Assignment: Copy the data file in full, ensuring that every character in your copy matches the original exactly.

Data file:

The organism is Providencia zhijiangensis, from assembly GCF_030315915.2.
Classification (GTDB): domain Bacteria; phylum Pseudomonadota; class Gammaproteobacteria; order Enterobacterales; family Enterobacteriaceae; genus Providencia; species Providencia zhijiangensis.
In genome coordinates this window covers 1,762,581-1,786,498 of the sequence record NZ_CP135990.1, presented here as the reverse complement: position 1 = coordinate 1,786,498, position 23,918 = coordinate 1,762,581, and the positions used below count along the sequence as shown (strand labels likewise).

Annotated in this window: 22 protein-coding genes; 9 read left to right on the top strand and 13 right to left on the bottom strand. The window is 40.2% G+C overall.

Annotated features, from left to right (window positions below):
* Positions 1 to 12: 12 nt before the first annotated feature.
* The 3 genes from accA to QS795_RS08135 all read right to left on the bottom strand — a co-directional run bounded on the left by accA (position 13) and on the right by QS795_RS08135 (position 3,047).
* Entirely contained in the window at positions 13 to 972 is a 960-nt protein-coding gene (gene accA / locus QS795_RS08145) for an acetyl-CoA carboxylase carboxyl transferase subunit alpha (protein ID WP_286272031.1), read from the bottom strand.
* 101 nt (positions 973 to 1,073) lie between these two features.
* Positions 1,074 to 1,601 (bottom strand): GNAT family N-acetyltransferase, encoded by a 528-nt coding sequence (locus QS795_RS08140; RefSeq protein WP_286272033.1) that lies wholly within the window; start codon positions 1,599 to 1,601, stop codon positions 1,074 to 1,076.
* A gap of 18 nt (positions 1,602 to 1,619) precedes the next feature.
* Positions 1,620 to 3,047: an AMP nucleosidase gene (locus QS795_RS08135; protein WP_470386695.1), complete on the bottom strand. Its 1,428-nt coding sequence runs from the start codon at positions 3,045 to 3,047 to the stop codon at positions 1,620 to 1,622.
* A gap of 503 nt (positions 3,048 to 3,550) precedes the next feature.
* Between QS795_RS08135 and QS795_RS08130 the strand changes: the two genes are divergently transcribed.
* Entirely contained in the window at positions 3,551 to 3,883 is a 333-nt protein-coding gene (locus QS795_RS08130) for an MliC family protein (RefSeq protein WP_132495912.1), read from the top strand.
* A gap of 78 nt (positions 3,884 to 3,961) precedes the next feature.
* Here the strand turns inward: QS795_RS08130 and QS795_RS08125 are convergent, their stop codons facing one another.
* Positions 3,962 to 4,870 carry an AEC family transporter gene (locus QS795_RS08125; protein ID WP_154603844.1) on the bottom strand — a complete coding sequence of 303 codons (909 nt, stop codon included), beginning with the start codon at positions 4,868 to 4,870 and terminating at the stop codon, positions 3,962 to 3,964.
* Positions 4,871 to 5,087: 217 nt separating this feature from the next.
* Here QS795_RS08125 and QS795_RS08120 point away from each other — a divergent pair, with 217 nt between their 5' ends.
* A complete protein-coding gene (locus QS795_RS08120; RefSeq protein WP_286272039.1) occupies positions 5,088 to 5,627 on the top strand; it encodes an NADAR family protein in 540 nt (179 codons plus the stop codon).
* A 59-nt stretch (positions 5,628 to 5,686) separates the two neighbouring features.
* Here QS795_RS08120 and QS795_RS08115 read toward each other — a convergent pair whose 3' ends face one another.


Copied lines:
The organism is Providencia zhijiangensis, from assembly GCF_030315915.2.
Classification (GTDB): domain Bacteria; phylum Pseudomonadota; class Gammaproteobacteria; order Enterobacterales; family Enterobacteriaceae; genus Providencia; species Providencia zhijiangensis.
In genome coordinates this window covers 1,762,581-1,786,498 of the sequence record NZ_CP135990.1, presented here as the reverse complement: position 1 = coordinate 1,786,498, position 23,918 = coordinate 1,762,581, and the positions used below count along the sequence as shown (strand labels likewise).

Annotated in this window: 22 protein-coding genes; 9 read left to right on the top strand and 13 right to left on the bottom strand. The window is 40.2% G+C overall.

Annotated features, from left to right (window positions below):
* Positions 1 to 12: 12 nt before the first annotated feature.
* The 3 genes from accA to QS795_RS08135 all read right to left on the bottom strand — a co-directional run bounded on the left by accA (position 13) and on the right by QS795_RS08135 (position 3,047).
* Entirely contained in the window at positions 13 to 972 is a 960-nt protein-coding gene (gene accA / locus QS795_RS08145) for an acetyl-CoA carboxylase carboxyl transferase subunit alpha (protein ID WP_286272031.1), read from the bottom strand.
* 101 nt (positions 973 to 1,073) lie between these two features.
* Positions 1,074 to 1,601 (bottom strand): GNAT family N-acetyltransferase, encoded by a 528-nt coding sequence (locus QS795_RS08140; RefSeq protein WP_286272033.1) that lies wholly within the window; start codon positions 1,599 to 1,601, stop codon positions 1,074 to 1,076.
* A gap of 18 nt (positions 1,602 to 1,619) precedes the next feature.
* Positions 1,620 to 3,047: an AMP nucleosidase gene (locus QS795_RS08135; protein WP_470386695.1), complete on the bottom strand. Its 1,428-nt coding sequence runs from the start codon at positions 3,045 to 3,047 to the stop codon at positions 1,620 to 1,622.
* A gap of 503 nt (positions 3,048 to 3,550) precedes the next feature.
* Between QS795_RS08135 and QS795_RS08130 the strand changes: the two genes are divergently transcribed.
* Entirely contained in the window at positions 3,551 to 3,883 is a 333-nt protein-coding gene (locus QS795_RS08130) for an MliC family protein (RefSeq protein WP_132495912.1), read from the top strand.
* A gap of 78 nt (positions 3,884 to 3,961) precedes the next feature.
* Here the strand turns inward: QS795_RS08130 and QS795_RS08125 are convergent, their stop codons facing one another.
* Positions 3,962 to 4,870 carry an AEC family transporter gene (locus QS795_RS08125; protein ID WP_154603844.1) on the bottom strand — a complete coding sequence of 303 codons (909 nt, stop codon included), beginning with the start codon at positions 4,868 to 4,870 and terminating at the stop codon, positions 3,962 to 3,964.
* Positions 4,871 to 5,087: 217 nt separating this feature from the next.
* Here QS795_RS08125 and QS795_RS08120 point away from each other — a divergent pair, with 217 nt between their 5' ends.
* A complete protein-coding gene (locus QS795_RS08120; RefSeq protein WP_286272039.1) occupies positions 5,088 to 5,627 on the top strand; it encodes an NADAR family protein in 540 nt (179 codons plus the stop codon).
* A 59-nt stretch (positions 5,628 to 5,686) separates the two neighbouring features.
* Here QS795_RS08120 and QS795_RS08115 read toward each other — a convergent pair whose 3' ends face one another.